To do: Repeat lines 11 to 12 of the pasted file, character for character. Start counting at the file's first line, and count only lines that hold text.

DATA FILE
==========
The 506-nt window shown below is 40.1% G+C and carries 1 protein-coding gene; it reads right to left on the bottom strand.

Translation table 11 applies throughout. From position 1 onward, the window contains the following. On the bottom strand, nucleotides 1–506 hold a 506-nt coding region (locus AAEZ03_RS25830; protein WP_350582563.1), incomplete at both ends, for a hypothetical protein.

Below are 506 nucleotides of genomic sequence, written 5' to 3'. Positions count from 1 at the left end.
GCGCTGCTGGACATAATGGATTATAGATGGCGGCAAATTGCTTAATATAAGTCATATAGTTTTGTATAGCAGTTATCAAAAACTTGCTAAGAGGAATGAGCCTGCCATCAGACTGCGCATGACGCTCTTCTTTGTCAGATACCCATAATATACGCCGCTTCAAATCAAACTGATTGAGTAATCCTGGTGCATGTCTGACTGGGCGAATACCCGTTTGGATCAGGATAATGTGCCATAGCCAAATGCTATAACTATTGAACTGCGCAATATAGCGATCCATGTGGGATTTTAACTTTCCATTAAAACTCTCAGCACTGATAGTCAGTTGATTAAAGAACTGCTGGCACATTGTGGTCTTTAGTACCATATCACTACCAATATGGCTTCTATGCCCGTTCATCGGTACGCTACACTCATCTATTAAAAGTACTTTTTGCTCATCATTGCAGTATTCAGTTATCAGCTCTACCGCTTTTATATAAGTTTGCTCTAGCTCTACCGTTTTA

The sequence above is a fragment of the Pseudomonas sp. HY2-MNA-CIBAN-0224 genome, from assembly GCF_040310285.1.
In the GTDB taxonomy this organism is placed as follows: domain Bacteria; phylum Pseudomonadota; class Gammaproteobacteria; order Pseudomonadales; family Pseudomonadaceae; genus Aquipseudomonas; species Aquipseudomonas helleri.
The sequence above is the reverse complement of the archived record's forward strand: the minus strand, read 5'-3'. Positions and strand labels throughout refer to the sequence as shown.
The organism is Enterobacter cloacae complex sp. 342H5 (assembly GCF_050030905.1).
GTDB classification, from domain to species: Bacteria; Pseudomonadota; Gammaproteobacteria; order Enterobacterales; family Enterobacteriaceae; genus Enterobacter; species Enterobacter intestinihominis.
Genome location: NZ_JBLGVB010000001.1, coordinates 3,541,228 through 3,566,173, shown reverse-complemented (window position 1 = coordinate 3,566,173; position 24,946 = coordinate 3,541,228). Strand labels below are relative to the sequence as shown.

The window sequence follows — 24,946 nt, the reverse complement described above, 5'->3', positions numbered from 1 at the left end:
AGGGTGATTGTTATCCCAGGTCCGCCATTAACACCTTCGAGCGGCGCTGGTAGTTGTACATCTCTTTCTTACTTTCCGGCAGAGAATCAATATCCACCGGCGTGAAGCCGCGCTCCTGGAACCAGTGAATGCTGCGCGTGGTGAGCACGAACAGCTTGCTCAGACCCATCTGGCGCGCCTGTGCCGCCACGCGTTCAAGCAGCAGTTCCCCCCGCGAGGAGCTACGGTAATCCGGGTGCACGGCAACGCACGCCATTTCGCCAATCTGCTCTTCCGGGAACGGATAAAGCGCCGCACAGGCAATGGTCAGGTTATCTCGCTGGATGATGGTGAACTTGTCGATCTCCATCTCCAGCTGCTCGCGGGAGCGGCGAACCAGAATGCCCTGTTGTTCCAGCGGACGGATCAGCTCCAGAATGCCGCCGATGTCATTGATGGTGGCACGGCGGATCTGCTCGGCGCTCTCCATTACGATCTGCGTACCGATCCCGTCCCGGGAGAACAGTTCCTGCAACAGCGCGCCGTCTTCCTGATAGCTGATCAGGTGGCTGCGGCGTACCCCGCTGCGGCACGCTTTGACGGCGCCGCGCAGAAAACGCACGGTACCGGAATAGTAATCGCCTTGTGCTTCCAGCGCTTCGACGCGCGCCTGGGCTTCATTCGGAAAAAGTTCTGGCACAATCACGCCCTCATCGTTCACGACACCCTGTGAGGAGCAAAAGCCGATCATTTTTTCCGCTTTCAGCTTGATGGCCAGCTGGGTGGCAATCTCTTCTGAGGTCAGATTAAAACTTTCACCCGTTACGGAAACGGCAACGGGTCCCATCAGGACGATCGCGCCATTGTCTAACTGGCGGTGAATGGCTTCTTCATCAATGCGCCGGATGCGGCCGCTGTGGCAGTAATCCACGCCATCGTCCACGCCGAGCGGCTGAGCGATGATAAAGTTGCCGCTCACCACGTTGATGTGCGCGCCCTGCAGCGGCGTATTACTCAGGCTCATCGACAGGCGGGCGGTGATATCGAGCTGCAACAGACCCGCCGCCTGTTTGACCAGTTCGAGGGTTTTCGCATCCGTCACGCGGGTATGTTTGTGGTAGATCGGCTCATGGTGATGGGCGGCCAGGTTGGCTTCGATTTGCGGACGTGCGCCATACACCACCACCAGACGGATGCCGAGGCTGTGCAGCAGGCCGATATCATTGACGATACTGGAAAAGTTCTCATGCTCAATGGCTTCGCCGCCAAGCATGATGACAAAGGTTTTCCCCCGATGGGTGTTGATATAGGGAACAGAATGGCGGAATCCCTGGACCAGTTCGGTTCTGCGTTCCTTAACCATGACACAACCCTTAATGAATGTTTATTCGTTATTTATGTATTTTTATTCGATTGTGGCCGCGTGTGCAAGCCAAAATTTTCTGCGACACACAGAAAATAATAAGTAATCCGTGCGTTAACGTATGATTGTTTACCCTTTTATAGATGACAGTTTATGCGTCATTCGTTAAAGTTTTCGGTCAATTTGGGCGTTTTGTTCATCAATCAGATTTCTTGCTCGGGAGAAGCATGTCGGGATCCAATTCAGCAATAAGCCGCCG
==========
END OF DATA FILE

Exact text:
The window sequence follows — 24,946 nt, the reverse complement described above, 5'->3', positions numbered from 1 at the left end:
AGGGTGATTGTTATCCCAGGTCCGCCATTAACACCTTCGAGCGGCGCTGGTAGTTGTACATCTCTTTCTTACTTTCCGGCAGAGAATCAATATCCACCGGCGTGAAGCCGCGCTCCTGGAACCAGTGAATGCTGCGCGTGGTGAGCACGAACAGCTTGCTCAGACCCATCTGGCGCGCCTGTGCCGCCACGCGTTCAAGCAGCAGTTCCCCCCGCGAGGAGCTACGGTAATCCGGGTGCACGGCAACGCACGCCATTTCGCCAATCTGCTCTTCCGGGAACGGATAAAGCGCCGCACAGGCAATGGTCAGGTTATCTCGCTGGATGATGGTGAACTTGTCGATCTCCATCTCCAGCTGCTCGCGGGAGCGGCGAACCAGAATGCCCTGTTGTTCCAGCGGACGGATCAGCTCCAGAATGCCGCCGATGTCATTGATGGTGGCACGGCGGATCTGCTCGGCGCTCTCCATTACGATCTGCGTACCGATCCCGTCCCGGGAGAACAGTTCCTGCAACAGCGCGCCGTCTTCCTGATAGCTGATCAGGTGGCTGCGGCGTACCCCGCTGCGGCACGCTTTGACGGCGCCGCGCAGAAAACGCACGGTACCGGAATAGTAATCGCCTTGTGCTTCCAGCGCTTCGACGCGCGCCTGGGCTTCATTCGGAAAAAGTTCTGGCACAATCACGCCCTCATCGTTCACGACACCCTGTGAGGAGCAAAAGCCGATCATTTTTTCCGCTTTCAGCTTGATGGCCAGCTGGGTGGCAATCTCTTCTGAGGTCAGATTAAAACTTTCACCCGTTACGGAAACGGCAACGGGTCCCATCAGGACGATCGCGCCATTGTCTAACTGGCGGTGAATGGCTTCTTCATCAATGCGCCGGATGCGGCCGCTGTGGCAGTAATCCACGCCATCGTCCACGCCGAGCGGCTGAGCGATGATAAAGTTGCCGCTCACCACGTTGATGTGCGCGCCCTGCAGCGGCGTATTACTCAGGCTCATCGACAGGCGGGCGGTGATATCGAGCTGCAACAGACCCGCCGCCTGTTTGACCAGTTCGAGGGTTTTCGCATCCGTCACGCGGGTATGTTTGTGGTAGATCGGCTCATGGTGATGGGCGGCCAGGTTGGCTTCGATTTGCGGACGTGCGCCATACACCACCACCAGACGGATGCCGAGGCTGTGCAGCAGGCCGATATCATTGACGATACTGGAAAAGTTCTCATGCTCAATGGCTTCGCCGCCAAGCATGATGACAAAGGTTTTCCCCCGATGGGTGTTGATATAGGGAACAGAATGGCGGAATCCCTGGACCAGTTCGGTTCTGCGTTCCTTAACCATGACACAACCCTTAATGAATGTTTATTCGTTATTTATGTATTTTTATTCGATTGTGGCCGCGTGTGCAAGCCAAAATTTTCTGCGACACACAGAAAATAATAAGTAATCCGTGCGTTAACGTATGATTGTTTACCCTTTTATAGATGACAGTTTATGCGTCATTCGTTAAAGTTTTCGGTCAATTTGGGCGTTTTGTTCATCAATCAGATTTCTTGCTCGGGAGAAGCATGTCGGGATCCAATTCAGCAATAAGCCGCCG